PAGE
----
Over the recent decades, increasing attention has been paid to the role of intellectual property rights protection in affecting economic growth and encouraging innovation and invention, international trade, and even foreign investment by governments, businesses or academia. The prevailing condition results in a series of international patent discussions and reforms.
In 1994 the General Agreement on Tariffs and Trade (GATT) Uruguay Round, several member nations, in particular United States and other developed countries, agreed that state intellectual property protections were essential to a country’s international transactions including trade and foreign investment. (Bellmann et al. , 2003) In other words, intellectual property rights have a strong link with international trade and even economic growth.
After negotiations, one year later, the agreement on the Trade Related Aspects of Intellectual Property Rights (TRIPs) was introduced and became a minimum standard of intellectual property protection of WTO member. After TRIPs were imposed on all WTO members, global standards of intellectual property protection have been strengthened and harmonized in 1990s. The GATT and WTO claim that this agreement advances the technology and economic growth all over the world, no matter what type of economy a nation has: developed or developing economy.
However, a fierce debate on the performance and outcome of IPR development in developing countries is going on. Current public opinion is that developed countries have a gross advantage in TRIPs but it sacrifices the benefit of developing countries. (Bellmann et al. , 2003) That is to say, most large corporations from developed countries possess exclusive but limited rights to exercise their invention, thus other competitors cannot benefit by them without paying additional cost.
In practice, it is speculates that developed countries have vested interests in patent reform, however, developing countries encounter a serious and difficult choice of intellectual property development. With regard of patent reforms, developed countries could reduce the costs of the patented products such as anti-imitative costs. Nevertheless, without the disregard for intellectual property protections, developing countries would find it difficult to attract foreign investment and international trade but provide adequate nurturance to local industries for developing countries.
Conversely, if developing countries pay too much attention on intellectual property protection, local industries might lose their competitive abilities owing to stricter intellectual property protection resulting to enhance the market power for the rights holders. It is understandable this issue raise a disturbance because most of the world’s patents are controlled by developed countries. According to National Science Foundation survey (2006), the world’s gross expenditure on research and development is highly concentrated on a few developed countries such as the United States, United Kingdom, France, Japan and Germany.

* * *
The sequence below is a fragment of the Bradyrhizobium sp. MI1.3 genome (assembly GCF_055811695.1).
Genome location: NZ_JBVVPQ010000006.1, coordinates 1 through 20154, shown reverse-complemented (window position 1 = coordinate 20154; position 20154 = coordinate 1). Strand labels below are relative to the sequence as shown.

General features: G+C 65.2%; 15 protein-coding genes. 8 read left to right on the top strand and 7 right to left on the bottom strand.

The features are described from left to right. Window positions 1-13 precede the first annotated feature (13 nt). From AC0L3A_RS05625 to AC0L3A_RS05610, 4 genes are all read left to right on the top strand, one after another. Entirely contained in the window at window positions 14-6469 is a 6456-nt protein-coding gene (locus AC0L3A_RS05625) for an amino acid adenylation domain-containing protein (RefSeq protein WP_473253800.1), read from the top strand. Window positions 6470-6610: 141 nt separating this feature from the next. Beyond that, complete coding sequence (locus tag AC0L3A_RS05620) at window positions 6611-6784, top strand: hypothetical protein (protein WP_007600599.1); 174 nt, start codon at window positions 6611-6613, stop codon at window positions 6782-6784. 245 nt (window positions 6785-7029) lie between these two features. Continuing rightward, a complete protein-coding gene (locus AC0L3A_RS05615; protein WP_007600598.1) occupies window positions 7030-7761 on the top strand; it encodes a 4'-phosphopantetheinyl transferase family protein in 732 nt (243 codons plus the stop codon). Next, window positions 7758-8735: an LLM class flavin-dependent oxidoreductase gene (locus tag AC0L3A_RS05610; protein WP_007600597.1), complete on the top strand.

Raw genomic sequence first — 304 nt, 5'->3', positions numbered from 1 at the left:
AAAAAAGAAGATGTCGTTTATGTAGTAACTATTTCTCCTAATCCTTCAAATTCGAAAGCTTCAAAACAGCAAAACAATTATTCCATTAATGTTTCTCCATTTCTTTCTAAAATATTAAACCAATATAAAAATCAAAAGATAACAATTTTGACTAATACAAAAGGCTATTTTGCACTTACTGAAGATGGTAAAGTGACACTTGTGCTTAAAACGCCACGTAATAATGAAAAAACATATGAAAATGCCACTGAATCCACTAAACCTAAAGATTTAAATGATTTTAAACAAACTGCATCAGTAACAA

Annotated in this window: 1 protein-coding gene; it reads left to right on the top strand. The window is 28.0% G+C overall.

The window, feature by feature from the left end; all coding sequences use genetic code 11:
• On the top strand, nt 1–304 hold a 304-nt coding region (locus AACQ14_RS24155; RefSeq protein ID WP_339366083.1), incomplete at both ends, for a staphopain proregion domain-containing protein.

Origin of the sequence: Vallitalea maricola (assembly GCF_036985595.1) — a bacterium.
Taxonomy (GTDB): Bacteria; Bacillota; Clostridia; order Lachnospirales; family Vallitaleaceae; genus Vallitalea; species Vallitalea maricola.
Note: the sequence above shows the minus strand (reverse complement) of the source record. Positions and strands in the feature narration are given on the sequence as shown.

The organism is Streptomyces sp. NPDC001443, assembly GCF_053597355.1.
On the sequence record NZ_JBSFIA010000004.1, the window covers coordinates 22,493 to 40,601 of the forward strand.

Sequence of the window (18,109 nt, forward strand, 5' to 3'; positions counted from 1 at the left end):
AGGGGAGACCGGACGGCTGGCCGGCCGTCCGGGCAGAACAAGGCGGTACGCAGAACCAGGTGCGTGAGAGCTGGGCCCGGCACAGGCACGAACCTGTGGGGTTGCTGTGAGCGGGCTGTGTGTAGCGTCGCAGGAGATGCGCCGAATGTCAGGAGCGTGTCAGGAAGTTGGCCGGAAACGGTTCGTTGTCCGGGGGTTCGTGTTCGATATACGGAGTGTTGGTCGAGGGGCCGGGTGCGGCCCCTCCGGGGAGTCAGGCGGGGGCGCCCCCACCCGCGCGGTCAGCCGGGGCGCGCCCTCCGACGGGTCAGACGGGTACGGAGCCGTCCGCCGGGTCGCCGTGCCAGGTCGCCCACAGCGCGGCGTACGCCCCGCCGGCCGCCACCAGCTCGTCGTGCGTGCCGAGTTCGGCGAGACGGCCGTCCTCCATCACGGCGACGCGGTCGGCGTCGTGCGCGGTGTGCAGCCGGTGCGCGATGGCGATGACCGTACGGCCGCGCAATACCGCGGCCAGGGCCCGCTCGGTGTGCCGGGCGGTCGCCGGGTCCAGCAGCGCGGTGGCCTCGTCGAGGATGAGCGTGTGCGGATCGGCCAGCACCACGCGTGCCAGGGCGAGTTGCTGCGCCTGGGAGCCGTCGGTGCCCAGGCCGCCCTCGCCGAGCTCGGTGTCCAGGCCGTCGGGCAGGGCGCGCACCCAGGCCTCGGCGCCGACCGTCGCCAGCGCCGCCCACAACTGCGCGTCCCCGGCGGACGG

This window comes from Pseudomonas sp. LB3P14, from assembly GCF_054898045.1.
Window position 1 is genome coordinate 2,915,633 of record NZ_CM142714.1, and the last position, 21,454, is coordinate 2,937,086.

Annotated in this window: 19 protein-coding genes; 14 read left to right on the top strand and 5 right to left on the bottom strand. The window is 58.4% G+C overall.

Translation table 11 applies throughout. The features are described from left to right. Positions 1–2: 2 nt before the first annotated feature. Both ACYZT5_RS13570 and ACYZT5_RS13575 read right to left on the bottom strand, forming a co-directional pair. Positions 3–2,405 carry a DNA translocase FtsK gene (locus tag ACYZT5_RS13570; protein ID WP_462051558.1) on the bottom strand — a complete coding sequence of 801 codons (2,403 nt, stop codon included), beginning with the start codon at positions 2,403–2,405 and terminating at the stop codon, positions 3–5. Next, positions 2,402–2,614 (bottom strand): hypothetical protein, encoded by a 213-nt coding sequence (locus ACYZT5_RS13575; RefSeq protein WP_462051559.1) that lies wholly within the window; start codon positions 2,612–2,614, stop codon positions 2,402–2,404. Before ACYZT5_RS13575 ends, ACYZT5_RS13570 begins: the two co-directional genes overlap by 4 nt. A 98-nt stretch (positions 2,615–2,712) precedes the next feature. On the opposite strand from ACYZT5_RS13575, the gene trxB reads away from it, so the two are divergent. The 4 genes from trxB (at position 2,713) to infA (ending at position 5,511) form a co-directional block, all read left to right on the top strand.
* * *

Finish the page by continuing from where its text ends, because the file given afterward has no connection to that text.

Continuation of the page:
For further analysis, over 50% of global research and development (R&D) expenditure was contributed by the top two countries – United States and Japan. The R&D performance, as imagined, is mainly controlled by these countries as well. Consequently, the R&D results and patents are mainly possessed by large corporations in these developed countries. Based on the above discussion, it is undoubted that strength of patent rights protection is a matter of concern for international trade regardless of developed or developing countries.
Furthermore, in theory, five basic components make up intellectual property, including trade secret, patent, copyright, trademark and mask work (Sherwood, 1990). In this article, we only focus on the patent protection in importing countries and then attempt to answer the following questions: Do the patent rights matter to international transactions? How deep the relationship between the strength of patent rights and international trade is? This paper attempts to illustrate the relationship between patent rights protection and international trade: evidence from the Untied States.
The rest of this study proceeds as follows. Section 2 will summarize a review of relevant research literatures in the field of the patent-trade relationship. In section 3, the theoretical framework used in this empirical study will be underlined. There are three hypotheses. Section 4 briefly describes the specification of gravity model, collection method and data resources. Section 5 presents a discussion of empirical results. In the final part, a short summary and evaluation concludes this paper.